This article was posted on Monday, Jul 01, 2013

We asked ten rental property owners to share what they believe is the single best piece of landlording advice that they have ever received. Here are their school of hard knocks words of wisdom: 

1) Like Reagan said, “Trust but verify”.
2) Treat residents well!
3) Hang out with like-minded people. Ask to shadow a successful landlord in your area.
4) Don’t underestimate the actual cost of owning real estate! Many studies indicate total expenses including vacancy, etc. will average around 50% of gross income.
5) Compared to a bad resident, a vacancy is a delight.
6) Put your rental criteria in writing.
7) Figure out who you want to rent to and only buy/fix properties they will rent.
8) The landlord is in charge. The resident is not!
9) Make sure you have a fantastic lease that covers everything – Everything.
10) Five years from now YOU WILL BE the books you read, the CDs you listen to, and the people you associate with. Wealth creation is between the ears.


Many of you veterans out there may already know all of this, but just in case, I wanted to share “the system” that has three for three of my last vacancies at a one day turn over.

Step 1: Communication with current residents. Make sure you get that 30 day notice of intent to renew or move. I contact them 45 days out from expiration of current lease. If I hear nothing by 30 days out, then we’re on for another month. Repeat this step at middle of next month. Get their desire in writing, signed, and dated!

Step 2: Start advertising. I get my Craigslist and postlet ads up around the first of the month. Renew the post every two days or as often as allowed.

Step 3: Communicate bonus programs to the current residents. $100 if they bring me a qualified prospect who signs a lease (and pays!). $50 if I get someone on my own prior to their move out to pre-lease, and as a thank you for them keeping the place nice enough to show and being accommodating to repeat showings. Yeah, my lease says they have to do it anyway for free BUT this encourages compliance and they say nice things about me to the prospect too!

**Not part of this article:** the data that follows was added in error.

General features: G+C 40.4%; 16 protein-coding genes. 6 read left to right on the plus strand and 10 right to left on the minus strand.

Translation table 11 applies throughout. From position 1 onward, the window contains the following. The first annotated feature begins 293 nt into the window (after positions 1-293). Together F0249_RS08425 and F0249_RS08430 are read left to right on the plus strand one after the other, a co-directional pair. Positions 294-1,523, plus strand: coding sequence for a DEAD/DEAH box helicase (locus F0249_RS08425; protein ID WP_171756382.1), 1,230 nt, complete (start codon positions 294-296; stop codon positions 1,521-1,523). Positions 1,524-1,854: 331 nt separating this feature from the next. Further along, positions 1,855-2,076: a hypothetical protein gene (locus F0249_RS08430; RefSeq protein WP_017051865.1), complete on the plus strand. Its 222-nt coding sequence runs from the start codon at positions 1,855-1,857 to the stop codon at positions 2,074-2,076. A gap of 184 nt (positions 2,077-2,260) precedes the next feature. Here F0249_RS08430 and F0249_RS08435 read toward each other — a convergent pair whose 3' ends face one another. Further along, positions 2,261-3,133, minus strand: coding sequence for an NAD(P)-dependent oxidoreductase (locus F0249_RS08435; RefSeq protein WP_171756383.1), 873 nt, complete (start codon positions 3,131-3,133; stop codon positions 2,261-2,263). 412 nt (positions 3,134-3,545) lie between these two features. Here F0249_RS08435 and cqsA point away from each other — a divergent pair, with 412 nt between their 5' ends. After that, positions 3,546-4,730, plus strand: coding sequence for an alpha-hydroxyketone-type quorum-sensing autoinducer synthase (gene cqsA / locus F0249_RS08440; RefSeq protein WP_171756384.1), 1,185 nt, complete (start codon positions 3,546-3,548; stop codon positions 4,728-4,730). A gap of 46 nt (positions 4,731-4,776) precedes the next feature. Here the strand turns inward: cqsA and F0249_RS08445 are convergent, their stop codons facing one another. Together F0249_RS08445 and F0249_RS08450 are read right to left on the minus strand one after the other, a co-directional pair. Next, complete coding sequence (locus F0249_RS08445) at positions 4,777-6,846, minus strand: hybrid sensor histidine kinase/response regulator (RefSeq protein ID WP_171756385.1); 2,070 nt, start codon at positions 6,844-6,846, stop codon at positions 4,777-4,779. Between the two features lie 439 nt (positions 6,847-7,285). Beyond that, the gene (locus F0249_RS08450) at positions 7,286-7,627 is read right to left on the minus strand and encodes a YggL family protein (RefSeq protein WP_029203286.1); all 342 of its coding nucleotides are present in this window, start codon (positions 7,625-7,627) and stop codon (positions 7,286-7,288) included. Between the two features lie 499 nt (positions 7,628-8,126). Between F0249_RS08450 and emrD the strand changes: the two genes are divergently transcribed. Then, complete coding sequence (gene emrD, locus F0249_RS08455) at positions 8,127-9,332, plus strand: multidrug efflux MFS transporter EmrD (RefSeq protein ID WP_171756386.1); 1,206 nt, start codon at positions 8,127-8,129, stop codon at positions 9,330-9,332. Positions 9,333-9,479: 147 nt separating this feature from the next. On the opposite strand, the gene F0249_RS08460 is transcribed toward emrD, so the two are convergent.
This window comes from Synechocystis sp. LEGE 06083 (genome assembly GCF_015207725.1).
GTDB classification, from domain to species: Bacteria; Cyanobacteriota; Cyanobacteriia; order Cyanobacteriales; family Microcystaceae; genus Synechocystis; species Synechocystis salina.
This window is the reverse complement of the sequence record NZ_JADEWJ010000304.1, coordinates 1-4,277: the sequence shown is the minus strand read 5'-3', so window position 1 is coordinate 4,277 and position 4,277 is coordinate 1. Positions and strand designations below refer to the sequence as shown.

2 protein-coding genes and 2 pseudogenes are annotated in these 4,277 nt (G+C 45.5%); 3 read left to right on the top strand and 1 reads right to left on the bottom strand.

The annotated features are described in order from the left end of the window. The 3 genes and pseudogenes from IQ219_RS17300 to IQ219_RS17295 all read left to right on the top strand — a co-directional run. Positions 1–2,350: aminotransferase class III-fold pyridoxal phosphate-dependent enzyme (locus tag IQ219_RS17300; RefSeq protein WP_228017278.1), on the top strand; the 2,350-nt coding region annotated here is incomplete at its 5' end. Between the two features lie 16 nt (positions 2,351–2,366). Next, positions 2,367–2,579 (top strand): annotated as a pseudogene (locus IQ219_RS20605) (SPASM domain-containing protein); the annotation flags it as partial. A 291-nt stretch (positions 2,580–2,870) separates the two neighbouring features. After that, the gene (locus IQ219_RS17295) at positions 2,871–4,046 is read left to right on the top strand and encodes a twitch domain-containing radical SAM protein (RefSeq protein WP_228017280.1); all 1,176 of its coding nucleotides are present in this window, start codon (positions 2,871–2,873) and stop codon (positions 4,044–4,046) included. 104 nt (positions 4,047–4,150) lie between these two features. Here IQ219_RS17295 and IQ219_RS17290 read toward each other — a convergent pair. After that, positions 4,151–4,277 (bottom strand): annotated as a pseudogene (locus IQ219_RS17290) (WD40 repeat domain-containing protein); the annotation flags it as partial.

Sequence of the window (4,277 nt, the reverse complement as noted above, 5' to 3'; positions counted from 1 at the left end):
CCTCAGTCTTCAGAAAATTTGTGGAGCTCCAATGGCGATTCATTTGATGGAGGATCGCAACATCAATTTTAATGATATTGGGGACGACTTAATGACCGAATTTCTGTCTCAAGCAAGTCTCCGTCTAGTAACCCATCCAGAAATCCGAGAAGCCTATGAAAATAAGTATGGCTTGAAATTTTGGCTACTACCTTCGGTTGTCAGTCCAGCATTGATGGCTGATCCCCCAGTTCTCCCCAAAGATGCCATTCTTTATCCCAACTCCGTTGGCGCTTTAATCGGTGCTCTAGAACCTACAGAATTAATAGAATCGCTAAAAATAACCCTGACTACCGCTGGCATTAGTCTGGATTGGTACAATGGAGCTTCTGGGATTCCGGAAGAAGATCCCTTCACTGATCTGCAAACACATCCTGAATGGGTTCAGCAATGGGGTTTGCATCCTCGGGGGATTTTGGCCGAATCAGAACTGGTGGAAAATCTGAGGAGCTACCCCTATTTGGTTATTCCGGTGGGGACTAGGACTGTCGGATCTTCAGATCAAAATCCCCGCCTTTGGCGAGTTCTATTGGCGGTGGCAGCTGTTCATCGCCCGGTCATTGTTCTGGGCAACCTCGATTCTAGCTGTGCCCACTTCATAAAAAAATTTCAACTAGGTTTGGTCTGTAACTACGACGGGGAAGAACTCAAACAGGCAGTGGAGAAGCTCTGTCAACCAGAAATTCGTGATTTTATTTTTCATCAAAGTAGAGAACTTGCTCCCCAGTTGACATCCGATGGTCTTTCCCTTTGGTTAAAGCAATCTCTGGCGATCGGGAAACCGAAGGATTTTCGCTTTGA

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Step 4: Get an “anytime is fine” showing agreement with residents. Basically, anytime between X and Y times it’s okay for me to show the rental with 30 minutes notice ahead of time. Or get them to agree to show it for you when they’re home. Saves gas, saves time, and it’s less stress.

Step 5: While doing showings, make the handyman provide a fix-it list for repairs as soon as the old residents are done moving out.

Step 6: One week out, line up your cleaning / maintenance / carpet-scrubbing crew(s). Coordinate so they aren’t stepping on each other to get it done the day resident moves out, if possible. If all else fails and it’s a fairly clean turnover, you can probably leave the maintenance for last unless there’s a major issue that affects habitability. The cleaning gal shows up in the morning, carpet scrubbers finish up in the evening.  The next day everything is dry and ready for new resident.

Step 7: Fax copy of the lease (or email the lease as an attachment) to resident three days prior to signing to ensure they have ample time to review and ask questions. Remind them that you need the rent and deposit in certified funds (no personal checks, thank you) when you meet to sign the lease. No money, no keys, no signing anything.

Step 8: Day prior to lease begins. Make sure utilities are switched over effective the first day of the lease. Call the power company or ask the resident to show you a receipt as proof of service.

Step 9: Day lease begins. Do walk through with residents. Note deficiencies and write down everything you agree to fix / repair / upgrade on a list that says: “Only these items will be fixed / repaired / upgraded. RESIDENT agrees landlord has not promised, verbally or in writing, to any other repairs, fixes or upgrades that are not listed. Premises are accepted in “as is” condition, unless otherwise noted on this sheet.”

Step 10a: Get money, sign lease. Give resident a run down of rules and procedures for maintenance requests and emergency contact information. Show them where the circuit breaker box is, water shut off, etc. Give each resident a copy of your business card with phone number and email address.

Step 10b: Hand over keys. (this is last for a reason, folks!)

Step 11: Deposit money in your bank.

Step 12: Go enjoy a cold beverage of your choice in celebration. Ah, another turn over complete!

Of course there will be some turnovers that are more complex: eviction, slobs, damages, etc. This is meant as a basic blue print for an otherwise successful tenancy that is coming to a close. Add or subtract steps that you feel make the process smoother. Keep prospering!

The above tips are shared by regular contributors to the popular  Q&A forum. To receive a free sample of Mr. Landlord newsletter, call 1-800-950-2250 or visit their informative Q&A Forum at,   where you can ask landlording questions and seek the advice of other rental owners 24 hours a day.

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